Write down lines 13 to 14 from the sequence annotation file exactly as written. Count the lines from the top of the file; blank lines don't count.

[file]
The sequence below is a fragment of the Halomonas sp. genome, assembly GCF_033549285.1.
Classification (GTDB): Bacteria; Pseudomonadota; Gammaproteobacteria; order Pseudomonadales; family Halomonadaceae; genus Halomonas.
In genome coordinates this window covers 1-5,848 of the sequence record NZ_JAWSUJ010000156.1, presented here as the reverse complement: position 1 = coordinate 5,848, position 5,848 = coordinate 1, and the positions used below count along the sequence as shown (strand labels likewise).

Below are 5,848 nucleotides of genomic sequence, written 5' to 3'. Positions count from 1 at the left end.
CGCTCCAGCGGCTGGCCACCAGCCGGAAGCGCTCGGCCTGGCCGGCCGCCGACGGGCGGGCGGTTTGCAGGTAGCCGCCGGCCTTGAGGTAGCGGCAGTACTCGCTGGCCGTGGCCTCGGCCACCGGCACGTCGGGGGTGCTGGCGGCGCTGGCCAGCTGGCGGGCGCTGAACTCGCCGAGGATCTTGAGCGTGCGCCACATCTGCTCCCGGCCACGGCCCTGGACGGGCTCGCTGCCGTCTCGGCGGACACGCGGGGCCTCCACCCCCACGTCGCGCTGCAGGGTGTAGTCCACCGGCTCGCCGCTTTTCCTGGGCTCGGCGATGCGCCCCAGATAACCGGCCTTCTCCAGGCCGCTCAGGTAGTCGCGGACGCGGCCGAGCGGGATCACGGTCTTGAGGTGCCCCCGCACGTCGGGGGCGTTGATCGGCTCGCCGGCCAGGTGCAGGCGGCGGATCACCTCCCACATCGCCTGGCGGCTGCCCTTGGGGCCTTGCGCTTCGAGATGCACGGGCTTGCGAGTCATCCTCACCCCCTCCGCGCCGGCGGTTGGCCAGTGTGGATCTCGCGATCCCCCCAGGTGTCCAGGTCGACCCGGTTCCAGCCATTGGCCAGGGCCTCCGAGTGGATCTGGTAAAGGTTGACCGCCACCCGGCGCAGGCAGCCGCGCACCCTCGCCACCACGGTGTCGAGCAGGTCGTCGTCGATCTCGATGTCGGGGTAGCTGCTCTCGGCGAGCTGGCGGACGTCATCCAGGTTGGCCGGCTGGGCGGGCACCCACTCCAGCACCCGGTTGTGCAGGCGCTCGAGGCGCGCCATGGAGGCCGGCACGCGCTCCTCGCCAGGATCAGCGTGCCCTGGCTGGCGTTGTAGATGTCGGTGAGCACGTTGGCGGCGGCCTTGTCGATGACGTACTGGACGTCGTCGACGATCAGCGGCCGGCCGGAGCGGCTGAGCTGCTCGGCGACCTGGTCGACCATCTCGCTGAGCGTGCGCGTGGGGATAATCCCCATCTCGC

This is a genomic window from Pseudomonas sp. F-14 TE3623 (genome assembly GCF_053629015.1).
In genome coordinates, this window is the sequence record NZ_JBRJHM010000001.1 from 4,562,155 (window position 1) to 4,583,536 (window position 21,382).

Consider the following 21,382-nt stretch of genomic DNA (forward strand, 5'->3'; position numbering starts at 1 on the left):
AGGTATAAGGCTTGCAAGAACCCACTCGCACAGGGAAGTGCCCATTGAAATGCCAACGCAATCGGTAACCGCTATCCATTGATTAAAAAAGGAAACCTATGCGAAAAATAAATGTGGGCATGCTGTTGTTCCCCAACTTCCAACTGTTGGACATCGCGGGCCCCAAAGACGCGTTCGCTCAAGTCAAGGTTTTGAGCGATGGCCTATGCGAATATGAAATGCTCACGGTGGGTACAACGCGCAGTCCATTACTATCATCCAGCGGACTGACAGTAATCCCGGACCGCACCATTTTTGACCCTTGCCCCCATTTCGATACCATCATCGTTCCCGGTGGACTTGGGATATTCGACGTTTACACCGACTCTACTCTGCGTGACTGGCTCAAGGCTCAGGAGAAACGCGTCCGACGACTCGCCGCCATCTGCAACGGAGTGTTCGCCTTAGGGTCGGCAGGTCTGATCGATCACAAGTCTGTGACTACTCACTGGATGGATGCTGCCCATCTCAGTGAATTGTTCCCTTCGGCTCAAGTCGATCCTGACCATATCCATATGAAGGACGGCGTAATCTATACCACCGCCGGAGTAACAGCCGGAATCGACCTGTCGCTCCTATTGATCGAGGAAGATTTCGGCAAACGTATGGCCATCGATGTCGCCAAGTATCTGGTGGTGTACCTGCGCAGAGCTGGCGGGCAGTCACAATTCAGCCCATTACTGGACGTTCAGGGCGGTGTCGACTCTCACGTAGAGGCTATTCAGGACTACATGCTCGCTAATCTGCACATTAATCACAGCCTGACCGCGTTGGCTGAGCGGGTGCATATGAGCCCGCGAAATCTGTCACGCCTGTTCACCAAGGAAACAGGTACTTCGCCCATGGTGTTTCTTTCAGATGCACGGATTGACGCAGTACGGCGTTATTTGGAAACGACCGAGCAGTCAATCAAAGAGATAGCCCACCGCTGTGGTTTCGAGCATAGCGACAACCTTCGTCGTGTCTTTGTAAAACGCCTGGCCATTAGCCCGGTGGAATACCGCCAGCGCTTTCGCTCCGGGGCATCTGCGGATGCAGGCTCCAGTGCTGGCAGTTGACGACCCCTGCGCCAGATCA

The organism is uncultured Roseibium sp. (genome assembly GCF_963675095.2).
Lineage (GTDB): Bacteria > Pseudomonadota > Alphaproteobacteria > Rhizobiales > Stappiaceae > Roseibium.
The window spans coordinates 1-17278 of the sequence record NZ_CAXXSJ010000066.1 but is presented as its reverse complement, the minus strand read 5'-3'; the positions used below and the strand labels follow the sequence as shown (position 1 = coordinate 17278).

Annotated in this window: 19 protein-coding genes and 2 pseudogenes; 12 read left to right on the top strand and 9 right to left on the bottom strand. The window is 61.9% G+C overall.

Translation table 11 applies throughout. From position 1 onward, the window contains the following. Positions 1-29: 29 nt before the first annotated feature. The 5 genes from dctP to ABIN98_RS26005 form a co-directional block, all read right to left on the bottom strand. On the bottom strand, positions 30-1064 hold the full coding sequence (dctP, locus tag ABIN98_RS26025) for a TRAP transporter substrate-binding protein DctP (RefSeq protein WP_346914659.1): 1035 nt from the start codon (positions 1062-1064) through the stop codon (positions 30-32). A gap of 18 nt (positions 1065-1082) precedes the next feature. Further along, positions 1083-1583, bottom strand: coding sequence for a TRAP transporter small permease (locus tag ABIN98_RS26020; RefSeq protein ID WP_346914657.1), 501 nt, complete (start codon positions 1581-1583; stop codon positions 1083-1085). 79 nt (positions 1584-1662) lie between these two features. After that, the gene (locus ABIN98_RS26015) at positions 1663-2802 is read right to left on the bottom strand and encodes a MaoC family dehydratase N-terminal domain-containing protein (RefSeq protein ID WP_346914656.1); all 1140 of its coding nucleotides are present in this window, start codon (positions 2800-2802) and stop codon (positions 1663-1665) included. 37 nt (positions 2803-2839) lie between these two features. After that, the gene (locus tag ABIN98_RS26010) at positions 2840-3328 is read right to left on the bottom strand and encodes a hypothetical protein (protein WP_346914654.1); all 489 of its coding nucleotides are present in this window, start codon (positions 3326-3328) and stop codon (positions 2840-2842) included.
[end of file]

Annotated in this window: 19 protein-coding genes and 2 pseudogenes; 12 read left to right on the top strand and 9 right to left on the bottom strand. The window is 61.9% G+C overall.

Translation table 11 applies throughout. From position 1 onward, the window contains the following. Positions 1-29: 29 nt before the first annotated feature. The 5 genes from dctP to ABIN98_RS26005 form a co-directional block, all read right to left on the bottom strand. On the bottom strand, positions 30-1064 hold the full coding sequence (dctP, locus tag ABIN98_RS26025) for a TRAP transporter substrate-binding protein DctP (RefSeq protein WP_346914659.1): 1035 nt from the start codon (positions 1062-1064) through the stop codon (positions 30-32). A gap of 18 nt (positions 1065-1082) precedes the next feature. Further along, positions 1083-1583, bottom strand: coding sequence for a TRAP transporter small permease (locus tag ABIN98_RS26020; RefSeq protein ID WP_346914657.1), 501 nt, complete (start codon positions 1581-1583; stop codon positions 1083-1085). 79 nt (positions 1584-1662) lie between these two features. After that, the gene (locus ABIN98_RS26015) at positions 1663-2802 is read right to left on the bottom strand and encodes a MaoC family dehydratase N-terminal domain-containing protein (RefSeq protein ID WP_346914656.1); all 1140 of its coding nucleotides are present in this window, start codon (positions 2800-2802) and stop codon (positions 1663-1665) included. 37 nt (positions 2803-2839) lie between these two features. After that, the gene (locus tag ABIN98_RS26010) at positions 2840-3328 is read right to left on the bottom strand and encodes a hypothetical protein (protein WP_346914654.1); all 489 of its coding nucleotides are present in this window, start codon (positions 3326-3328) and stop codon (positions 2840-2842) included.